Centre of Excellence for Studies in Classical Kannada is an institution working on the basis of objectives & guidelines contained in MHRD’s vide letter F.No.8-81/2009-Language-II dated 29.9.2011. It functions as a project initiated by the Ministry of Education, Government of India, with a view to research and study of Kannada and its antiquities. The aim of the project is to facilitate the study of ‘Ancient Kannada’ by identifying its sources from its beginning, till the end of 18th century.
The Centre thus aims at the collection of ancient sources, conduct studies, documentation, research, dissemination and teaching. Plans for digitization of ancient Kannada texts, translation into other Indian and foreign languages, undertaking publication and dissemination campaigns are underway. To facilitate this,you will find some of the source in this collection:
This collection has records related to the antiquity of Kannada language;
1. Demography of Kannada speaking people,
2. Ancient Kannada literature,
3. Records of Inscription,
4. Shastric literature,
5. Anthropological sources on Karnataka and Kannada,
6. Archaeological sources,
7. Coins and Numismatics related Karnataka and Kannada,
8. Manuscripts in Kannada,
9. Records on Arts and Architecture found in Karnataka and Kannada language,
10. Folk Tradition of Kannada.
We believe that these records will make study the life of the people of Kannada language and its dialects, political changes of those times and comparative studies of other contemporary works convenient. More over we believe it will also facilitate the worldwide promotion of the essence and glory of Kannada language and its heritage.
The centre will collect the data of the little traditions, literary traditions, contemporary cultural activities through intensive fieldwork spread across 30 districts and organisations as recorded in manuscripts, inscriptions, books, official records, journals, newspapers, scholarly papers and archival texts. This will be a rich resource for future research. This will also be an attempt to draw a cultural map of Kannada language and culture which will in some ways redraw the official linguistic mapping of the Karnataka state. Knowledge and resources from these projects will be added soon.
(Kanarese Mission Book and Tract Depository, 1920) Keshiraja; Rev.F. Kittel
‘Shabdamanidarpanam’ was written by ‘Kesiraja’ in 1260 CE. It explains a comprehensively about ‘Kannada Grammar’. Literal meaning of the word ‘Shabdamanidarpanam’ is ‘Jewel-Mirror of Grammar’. It is used as a textbook, also in the introduction of this book explained by author himself firstly explained about importance of language, then importance of Grammar. Also he has mentioned about reference books, such as written by ‘Gajana’, ‘Gunanandi’, ‘Manasija’ ‘Asaga’, Chandrabhatta’, ‘Gunavarma’, ‘honna’, ‘pampa’ etc., which were helped him to write ‘Shabdamanidarpana’ in a systematic and significant way about ‘old Kannada language’. It may be treated as first book on ‘Kannada linguistics’, what modern linguistics is trying to explain.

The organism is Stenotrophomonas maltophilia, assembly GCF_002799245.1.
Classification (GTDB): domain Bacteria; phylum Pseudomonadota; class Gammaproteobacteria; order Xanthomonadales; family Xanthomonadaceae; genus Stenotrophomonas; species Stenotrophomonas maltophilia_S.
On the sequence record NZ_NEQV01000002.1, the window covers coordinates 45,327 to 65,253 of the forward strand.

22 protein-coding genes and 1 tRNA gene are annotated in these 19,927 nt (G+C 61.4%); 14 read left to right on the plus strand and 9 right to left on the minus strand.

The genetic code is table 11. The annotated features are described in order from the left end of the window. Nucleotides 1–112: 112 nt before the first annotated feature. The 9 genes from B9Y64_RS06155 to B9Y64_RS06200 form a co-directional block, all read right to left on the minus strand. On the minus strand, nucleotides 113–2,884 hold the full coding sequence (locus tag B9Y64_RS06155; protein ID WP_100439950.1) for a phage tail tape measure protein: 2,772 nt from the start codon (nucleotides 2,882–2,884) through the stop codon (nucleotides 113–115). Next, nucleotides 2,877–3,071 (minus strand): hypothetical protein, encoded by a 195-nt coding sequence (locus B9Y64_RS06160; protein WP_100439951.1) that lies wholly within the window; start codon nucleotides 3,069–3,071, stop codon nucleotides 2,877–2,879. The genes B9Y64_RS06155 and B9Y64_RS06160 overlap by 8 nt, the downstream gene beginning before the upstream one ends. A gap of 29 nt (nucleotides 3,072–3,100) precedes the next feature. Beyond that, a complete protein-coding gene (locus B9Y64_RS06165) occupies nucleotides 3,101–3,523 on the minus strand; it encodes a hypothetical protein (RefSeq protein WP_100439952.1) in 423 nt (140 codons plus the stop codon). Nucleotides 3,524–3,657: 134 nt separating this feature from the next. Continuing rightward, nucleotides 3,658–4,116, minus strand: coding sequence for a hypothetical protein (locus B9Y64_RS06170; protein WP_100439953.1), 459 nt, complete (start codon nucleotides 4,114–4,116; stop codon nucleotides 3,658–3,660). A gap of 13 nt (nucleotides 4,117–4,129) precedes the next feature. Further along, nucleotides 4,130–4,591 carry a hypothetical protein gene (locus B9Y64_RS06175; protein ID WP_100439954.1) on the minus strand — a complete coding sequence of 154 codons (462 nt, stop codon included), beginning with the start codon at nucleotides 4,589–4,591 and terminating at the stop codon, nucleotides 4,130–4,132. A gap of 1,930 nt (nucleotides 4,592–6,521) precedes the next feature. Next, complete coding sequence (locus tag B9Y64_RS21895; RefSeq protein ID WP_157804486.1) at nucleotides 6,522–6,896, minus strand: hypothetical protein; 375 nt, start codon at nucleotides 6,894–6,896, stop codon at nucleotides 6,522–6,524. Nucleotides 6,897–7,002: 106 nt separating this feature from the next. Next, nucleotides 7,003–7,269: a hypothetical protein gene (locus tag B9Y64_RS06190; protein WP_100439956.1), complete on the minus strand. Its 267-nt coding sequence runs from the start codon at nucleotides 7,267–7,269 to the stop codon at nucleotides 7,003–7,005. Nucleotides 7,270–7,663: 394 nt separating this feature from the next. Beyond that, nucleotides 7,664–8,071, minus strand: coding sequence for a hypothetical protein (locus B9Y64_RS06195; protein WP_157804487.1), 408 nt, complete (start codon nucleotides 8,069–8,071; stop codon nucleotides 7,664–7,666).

(Manu Baligar, Director, Department of Kannada and Culture, Kannada Bhavan, J.C. Road., 2011) Shreevijaya; M.V. Seetharamaiah
‘Kavirajamarga’ explains mainly about the early literary styles used in various dialects of the Kannada language. This writing was aimed to standardize the existing Kannada writing styles. The book mainly dealt with the earlier writings of the Kannada Prose and Poetry. ‘Kavirajamarga’ has a great influence on growth of Kannada literary works and is a guide for Grammar of Kannada in that era. It has provided a great path to emerging writers as a model.
Harishchandra is a legendary Indian king of the Ikshvakudynasty, who appears in several legends in texts such as Aitareya Brahmana, Mahabharata, the Markandeya Purana, and the Devi-Bhagavata Purana. The most famous of these stories is the one mentioned in Markandeya Purana. According to this legend, Harishchandra gave away his kingdom, sold his family and agreed to be a slave - all to fulfill a promise he had made to the sage Vishwamitra.
Vaddaradhane was written by ‘Shivakotyacharya’ is the earliest prose work in ‘Kannada’ and also a informative work consisting of 19 stories and explanation is based on ‘Bruhatkathakosha’ by Harisena. It explains about the life of Bhadrabahu of Shravanabelagola in a detailed portrayal. The work may be dated to 9th Century but some scholars have mentioned as pre 6th century. As per the evidences, Shivakotyacharya is native of Kogali, Bellary district, Karnataka.
(Shri Panchacharya Electric Press, 1946) Edatore Chandrashekharashashtri M.V.
The work focusses in his own unique style the pilgrimage of a soul to perfection and attainment of mukti. In the work, the struggle for power and control over the entire world of two brothers Bharata and Bahubali, sons of Rishabhadeva. While Bahubali wins, he renounces the worldly pursuits in favor of his brother. Many Jaina Puranas of the Middle Ages found a role model in this work.